The Northern Colorado Water Conservancy District (NCWCD) has integrated its GIS with a document management system to improve access to electronic records. The system has helped employees find geographic data records quickly, and it has improved the agency's service to residents.

NCWCD provides water to fast-growing communities along Colorado's Front Range. The agency's service area includes 1.5 million acres in Boulder, Larimer, Weld, Broomfield, Morgan, Logan, Washington and Sedgwick counties.

Like in many agencies, NCWCD's employees generate and use large numbers of electronic documents, including minutes from board meetings, engineering documents and manuals, legal contracts, financial records and correspondence. Until recently, the district staff struggled to stay ahead of the mountain of documents by printing them and filing them manually.

However, that solution made it difficult to access records. Often, the records management staff did not use the same filing criteria as employees who needed to find the documents. Additionally, residents and other members of the public could not gain access to the records without help from district staff. Employees and residents who requested documents commonly were told that retrieving them would take days or weeks, or were informed that the documents were unavailable.

More importantly, the district had created an extensive GIS to manage geographic data about projects, but when employees needed to find documents that corresponded with information in the GIS, they needed to search the manual filing systems. That made document searches based on geography (e.g., what are all the right-of-way agreements along a canal) difficult, if not impossible, to perform.

In early January 2002, NCWCD issued a request for proposals for an integrated GIS and document management system. The agency needed document management software that included imaging, optical character recognition, security and version control, and that was compatible with its existing ArcIMS software from Redlands, Calif.-based ESRI. Additionally, the agency wanted a Web-based interface to access documents and GIS data, so employees could use the system without extensive training.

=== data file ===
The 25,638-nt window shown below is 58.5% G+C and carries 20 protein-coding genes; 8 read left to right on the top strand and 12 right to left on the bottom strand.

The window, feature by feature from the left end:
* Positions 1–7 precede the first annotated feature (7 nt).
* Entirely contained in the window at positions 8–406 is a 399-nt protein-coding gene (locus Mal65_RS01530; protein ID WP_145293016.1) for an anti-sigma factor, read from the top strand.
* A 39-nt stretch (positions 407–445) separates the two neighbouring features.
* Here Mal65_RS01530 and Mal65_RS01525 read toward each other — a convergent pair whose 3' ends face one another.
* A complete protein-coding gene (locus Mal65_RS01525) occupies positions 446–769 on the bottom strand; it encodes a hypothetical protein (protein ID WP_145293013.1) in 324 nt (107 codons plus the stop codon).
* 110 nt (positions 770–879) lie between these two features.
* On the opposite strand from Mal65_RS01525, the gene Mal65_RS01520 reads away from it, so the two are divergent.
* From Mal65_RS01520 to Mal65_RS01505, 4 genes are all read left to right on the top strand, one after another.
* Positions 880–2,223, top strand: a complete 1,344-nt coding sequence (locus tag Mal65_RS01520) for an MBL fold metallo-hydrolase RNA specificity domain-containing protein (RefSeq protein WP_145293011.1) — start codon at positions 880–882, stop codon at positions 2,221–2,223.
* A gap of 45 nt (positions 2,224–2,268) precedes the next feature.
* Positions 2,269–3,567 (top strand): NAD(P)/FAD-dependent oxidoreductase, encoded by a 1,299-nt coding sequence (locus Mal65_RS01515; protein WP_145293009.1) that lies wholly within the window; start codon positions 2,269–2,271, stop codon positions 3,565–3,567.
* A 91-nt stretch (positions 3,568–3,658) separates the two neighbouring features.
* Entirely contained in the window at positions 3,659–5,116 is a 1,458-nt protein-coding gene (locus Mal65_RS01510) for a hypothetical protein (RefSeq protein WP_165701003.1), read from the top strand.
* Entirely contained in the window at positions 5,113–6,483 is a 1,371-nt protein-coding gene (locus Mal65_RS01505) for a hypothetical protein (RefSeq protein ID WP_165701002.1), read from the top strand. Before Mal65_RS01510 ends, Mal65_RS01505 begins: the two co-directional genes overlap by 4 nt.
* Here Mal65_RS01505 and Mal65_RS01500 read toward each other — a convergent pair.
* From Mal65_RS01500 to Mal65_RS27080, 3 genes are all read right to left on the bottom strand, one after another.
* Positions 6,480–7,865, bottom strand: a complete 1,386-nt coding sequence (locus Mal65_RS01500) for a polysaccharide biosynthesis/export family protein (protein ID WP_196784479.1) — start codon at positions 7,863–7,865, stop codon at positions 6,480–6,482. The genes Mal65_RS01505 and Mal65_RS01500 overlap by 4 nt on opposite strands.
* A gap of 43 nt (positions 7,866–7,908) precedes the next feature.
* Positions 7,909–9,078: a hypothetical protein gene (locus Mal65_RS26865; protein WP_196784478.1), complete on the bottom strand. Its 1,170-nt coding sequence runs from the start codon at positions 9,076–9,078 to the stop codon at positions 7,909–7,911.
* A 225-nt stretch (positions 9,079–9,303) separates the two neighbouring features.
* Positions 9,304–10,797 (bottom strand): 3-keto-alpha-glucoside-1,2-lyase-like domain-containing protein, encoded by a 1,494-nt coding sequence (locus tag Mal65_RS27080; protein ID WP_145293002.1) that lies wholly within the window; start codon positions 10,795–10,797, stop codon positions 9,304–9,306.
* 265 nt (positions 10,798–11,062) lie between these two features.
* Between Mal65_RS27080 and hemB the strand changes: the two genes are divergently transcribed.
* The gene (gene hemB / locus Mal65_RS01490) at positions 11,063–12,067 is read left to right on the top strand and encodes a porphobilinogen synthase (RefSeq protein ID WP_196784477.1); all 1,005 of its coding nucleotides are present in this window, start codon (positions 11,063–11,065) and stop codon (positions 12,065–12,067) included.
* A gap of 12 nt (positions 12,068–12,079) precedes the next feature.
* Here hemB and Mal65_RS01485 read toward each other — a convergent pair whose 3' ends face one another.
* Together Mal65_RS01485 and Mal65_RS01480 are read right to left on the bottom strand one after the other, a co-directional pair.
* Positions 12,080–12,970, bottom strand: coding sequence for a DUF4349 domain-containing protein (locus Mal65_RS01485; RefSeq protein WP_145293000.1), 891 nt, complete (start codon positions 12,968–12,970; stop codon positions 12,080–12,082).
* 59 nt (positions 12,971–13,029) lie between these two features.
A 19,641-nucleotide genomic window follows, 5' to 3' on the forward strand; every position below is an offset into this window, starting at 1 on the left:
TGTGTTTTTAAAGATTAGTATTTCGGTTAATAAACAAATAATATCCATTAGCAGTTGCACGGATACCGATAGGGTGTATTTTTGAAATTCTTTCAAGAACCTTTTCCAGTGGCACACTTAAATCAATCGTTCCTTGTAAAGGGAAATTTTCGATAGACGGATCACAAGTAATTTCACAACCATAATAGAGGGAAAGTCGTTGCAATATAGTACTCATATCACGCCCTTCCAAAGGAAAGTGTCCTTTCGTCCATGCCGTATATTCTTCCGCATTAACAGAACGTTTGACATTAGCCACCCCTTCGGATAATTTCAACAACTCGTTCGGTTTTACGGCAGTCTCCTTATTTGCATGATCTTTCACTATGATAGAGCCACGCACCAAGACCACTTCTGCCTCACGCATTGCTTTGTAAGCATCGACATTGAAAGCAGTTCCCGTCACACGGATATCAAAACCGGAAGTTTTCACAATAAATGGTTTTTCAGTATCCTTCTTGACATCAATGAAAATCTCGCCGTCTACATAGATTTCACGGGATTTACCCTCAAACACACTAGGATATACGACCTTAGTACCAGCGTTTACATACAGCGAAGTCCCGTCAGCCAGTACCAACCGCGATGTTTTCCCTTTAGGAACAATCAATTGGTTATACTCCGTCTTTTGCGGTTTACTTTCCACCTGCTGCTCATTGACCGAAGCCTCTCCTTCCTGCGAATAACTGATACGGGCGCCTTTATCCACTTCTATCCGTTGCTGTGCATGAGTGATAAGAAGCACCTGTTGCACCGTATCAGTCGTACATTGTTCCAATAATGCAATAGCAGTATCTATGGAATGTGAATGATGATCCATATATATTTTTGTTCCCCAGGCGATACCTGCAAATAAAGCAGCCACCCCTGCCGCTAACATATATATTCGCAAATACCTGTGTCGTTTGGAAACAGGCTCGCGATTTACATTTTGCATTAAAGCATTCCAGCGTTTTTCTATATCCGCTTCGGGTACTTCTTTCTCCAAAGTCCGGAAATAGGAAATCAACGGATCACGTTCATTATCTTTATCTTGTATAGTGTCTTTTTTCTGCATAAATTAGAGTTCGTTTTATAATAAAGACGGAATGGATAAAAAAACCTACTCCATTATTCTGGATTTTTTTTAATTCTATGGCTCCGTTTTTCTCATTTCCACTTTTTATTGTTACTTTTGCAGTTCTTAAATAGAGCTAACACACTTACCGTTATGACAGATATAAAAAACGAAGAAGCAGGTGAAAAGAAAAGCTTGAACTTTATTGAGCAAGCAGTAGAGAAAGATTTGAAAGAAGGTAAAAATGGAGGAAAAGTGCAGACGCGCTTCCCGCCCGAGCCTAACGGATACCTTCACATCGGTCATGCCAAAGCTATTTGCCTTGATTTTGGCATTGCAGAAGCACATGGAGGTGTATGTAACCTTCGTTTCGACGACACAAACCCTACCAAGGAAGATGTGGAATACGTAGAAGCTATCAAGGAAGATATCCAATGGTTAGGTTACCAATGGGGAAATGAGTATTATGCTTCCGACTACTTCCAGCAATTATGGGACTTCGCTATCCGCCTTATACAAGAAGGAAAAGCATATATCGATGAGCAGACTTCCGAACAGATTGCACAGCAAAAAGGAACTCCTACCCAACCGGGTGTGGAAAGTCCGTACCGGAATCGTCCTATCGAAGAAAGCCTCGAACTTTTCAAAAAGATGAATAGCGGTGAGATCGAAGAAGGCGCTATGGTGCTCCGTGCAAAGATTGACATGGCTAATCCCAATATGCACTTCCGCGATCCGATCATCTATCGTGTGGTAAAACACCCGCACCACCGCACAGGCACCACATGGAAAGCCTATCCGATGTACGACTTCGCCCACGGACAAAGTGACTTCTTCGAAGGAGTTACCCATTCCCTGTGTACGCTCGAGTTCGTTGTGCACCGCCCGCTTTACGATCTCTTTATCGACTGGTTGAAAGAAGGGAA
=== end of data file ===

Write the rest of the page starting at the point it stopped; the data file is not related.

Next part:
In July 2002, NCWCD contracted with Denver, Colo.-based 5280 Solutions and Lafayette, Colo.-based Farragut Systems to integrate the system. 5280 Solutions installed document management software from Toronto, Canada-based Hummingbird, and Farragut Systems installed software to connect the document management software with the agency's GIS.

Completed this month, the new system allows employees to access and manage documents from a Web-based mapping interface as well as from the document management software. Users can locate documents in the system and then display corresponding maps by clicking on an icon. That is particularly important when employees need documents concerning a specific facility (e.g., a canal project's engineering documents) or parcel (e.g., right of way agreement). Users can pan and zoom through the maps, as well as find information on additional data layers.

Alternatively, employees can start a document search in the GIS by selecting a feature on a map and accessing all its related documents. In addition to making simple queries, employees can perform complex geographic searches to find documents. For example, users can search for right-of-way agreements for a specific parcel as well as all the agreements for adjacent parcels.

The integrated system allows users to access multiple map features through a single document and multiple documents through a single map. That has reduced the time employees spend searching for electronic records, thus increasing their efficiency. Also, residents can visit a kiosk at the NCWCD office to search for documents with minimal or no staff assistance.